||1963 - 1966
ABOUT THE SERIES
Bart Gould is an agent working for the President.
Gould is a rich playboy who has done, mastered, and then grown bored with many of the excitements that interest people of daring. He has raced at LeMans, climbed the tallest mountains, hunted big game, and so on, and has the scars to prove it. His action reveal a recklessness to match his talents making him open to just about any challenge.
He had not always been so. Born into a rich and powerful family of businessmen and politicians, Gould had proven himself to be both intelligent and brave as he followed in his heritage of service to the country by becoming an officer in the U.S. Marines. It was in this job that he earned numerous medals, culminating in the Congressional Medal of Honor.
When the woman he was to marry died in a plane crash when Gould was 26, his life and his attitude towards it changed. Far more abandon came into his actions as he drove himself harder and harder to find a purpose to fill the void her passing left. In doing so, he soon learned that once you've done just about everything most anything seems a bit boring. Which is why he responds when he gets a summons to the White House.
Through a very close friend to the President he learns that the Chief Executive, who has known Gould since he was young, needs a highly trained operative to go places no agent of the government could openly go to do things that cannot be officially done. Considering Gould's experience and talents, plus the jet set reputation he also enjoys, he is the first and only choice.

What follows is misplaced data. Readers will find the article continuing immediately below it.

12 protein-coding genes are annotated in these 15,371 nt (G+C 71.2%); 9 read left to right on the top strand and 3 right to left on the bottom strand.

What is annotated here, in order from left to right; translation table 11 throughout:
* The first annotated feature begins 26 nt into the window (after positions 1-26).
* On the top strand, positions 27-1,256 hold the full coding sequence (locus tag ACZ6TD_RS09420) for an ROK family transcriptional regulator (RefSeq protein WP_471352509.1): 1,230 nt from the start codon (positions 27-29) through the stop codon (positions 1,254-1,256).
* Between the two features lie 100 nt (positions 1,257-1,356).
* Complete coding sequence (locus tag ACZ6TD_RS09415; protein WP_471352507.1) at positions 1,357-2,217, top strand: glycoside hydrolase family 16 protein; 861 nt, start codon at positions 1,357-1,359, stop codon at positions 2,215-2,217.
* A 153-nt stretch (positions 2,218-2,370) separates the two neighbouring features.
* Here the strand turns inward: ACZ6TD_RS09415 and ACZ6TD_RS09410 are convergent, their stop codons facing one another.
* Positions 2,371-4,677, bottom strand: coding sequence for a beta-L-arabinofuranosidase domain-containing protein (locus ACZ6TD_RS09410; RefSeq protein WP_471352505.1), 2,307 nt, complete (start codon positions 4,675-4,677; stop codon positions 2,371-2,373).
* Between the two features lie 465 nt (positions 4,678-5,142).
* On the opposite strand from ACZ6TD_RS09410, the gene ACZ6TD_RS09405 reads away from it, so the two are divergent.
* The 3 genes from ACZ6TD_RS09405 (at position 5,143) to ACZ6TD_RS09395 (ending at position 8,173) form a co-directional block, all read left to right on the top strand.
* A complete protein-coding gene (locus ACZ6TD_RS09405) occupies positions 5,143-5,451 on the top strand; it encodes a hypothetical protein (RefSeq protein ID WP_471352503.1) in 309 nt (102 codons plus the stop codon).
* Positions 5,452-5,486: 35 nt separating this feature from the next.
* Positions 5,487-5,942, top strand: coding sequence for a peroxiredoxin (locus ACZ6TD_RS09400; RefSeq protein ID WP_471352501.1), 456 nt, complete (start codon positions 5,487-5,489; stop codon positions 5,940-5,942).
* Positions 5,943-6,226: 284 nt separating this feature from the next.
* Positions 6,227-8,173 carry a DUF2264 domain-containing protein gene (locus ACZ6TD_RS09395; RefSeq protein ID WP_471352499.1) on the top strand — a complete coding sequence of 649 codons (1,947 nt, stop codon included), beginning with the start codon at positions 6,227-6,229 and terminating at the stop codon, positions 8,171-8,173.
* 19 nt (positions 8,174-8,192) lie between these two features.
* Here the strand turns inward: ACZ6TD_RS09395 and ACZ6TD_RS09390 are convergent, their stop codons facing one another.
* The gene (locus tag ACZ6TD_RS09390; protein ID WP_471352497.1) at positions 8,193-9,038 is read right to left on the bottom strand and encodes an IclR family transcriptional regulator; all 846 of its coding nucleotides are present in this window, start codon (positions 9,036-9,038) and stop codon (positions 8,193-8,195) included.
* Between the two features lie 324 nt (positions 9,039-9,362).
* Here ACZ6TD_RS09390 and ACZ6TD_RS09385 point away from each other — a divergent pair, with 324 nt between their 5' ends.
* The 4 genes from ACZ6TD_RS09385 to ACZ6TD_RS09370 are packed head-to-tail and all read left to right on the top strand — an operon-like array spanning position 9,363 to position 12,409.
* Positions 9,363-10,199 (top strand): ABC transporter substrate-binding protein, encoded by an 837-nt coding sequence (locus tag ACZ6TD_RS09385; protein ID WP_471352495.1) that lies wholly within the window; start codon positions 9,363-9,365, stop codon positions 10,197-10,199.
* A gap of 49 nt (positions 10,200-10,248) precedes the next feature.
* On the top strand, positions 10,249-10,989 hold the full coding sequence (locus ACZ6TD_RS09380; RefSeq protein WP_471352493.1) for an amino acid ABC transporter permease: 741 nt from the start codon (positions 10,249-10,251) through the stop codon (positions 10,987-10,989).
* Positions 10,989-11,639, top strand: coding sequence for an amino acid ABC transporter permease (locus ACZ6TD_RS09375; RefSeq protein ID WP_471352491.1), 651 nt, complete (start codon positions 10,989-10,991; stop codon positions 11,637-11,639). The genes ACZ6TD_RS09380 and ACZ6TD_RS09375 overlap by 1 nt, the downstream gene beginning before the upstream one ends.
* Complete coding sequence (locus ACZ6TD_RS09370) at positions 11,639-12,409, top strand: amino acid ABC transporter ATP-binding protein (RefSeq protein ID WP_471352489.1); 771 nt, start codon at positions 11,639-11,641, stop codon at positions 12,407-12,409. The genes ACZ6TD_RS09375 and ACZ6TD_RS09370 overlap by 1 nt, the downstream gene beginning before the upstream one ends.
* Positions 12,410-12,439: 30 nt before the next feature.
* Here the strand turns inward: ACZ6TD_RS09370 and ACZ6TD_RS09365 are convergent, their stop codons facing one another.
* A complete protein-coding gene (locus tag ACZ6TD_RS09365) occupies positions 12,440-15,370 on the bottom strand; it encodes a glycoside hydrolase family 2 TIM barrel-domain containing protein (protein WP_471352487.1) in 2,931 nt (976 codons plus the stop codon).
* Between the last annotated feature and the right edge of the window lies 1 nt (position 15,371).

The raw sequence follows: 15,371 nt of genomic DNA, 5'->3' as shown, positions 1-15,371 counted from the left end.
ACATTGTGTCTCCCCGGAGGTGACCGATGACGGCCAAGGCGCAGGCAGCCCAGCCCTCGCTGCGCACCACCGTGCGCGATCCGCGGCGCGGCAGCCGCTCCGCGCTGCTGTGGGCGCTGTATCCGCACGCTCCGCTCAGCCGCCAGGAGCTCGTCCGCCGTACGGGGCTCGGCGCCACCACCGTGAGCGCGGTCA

Now, at age 36, he is the President's Agent, a man with total deniability working with highly secret backing to do the impossible.
Note that the first book in the series was published as being by Joseph Hilton, not Joseph Milton as the remainder were. According to Hubin's Crime Fiction IV, Hilton was a pseudonym of Joseph Hilton Smyth while Milton was a house pseudonym for several authors, only two of which have been identified.
My Grade: B+
Your Average Grade: A+
7/18/2015 3:26:39 PM
The four by Hal Calin - Worldbreaker, Man Who Bombed the World, PLUS (I believe) Operation WWIII and the Death Makers are among the best ever of Bond-type spy thrillers. Calin was someone familiar with the locales His plots are tight. His villains are not just believeable, they believe what they are doing is right. The action is credible. Calin understands how cars move on dangerous roads and is a master of describing chases. He understands how firearms really work and the allure of some as objects of art. Calin was a novelist and his books incorporate interior dialogue and observations of humans in situations of intense conflct. Charaters don't make stupid mistakes in order to advance the plots. These books are worth hunting down. I've re-read them many times over the decades.
The four Bart Gould novels written by the other author(s) are of considerably less quality -more like run-of-the-mill Nick Carter.
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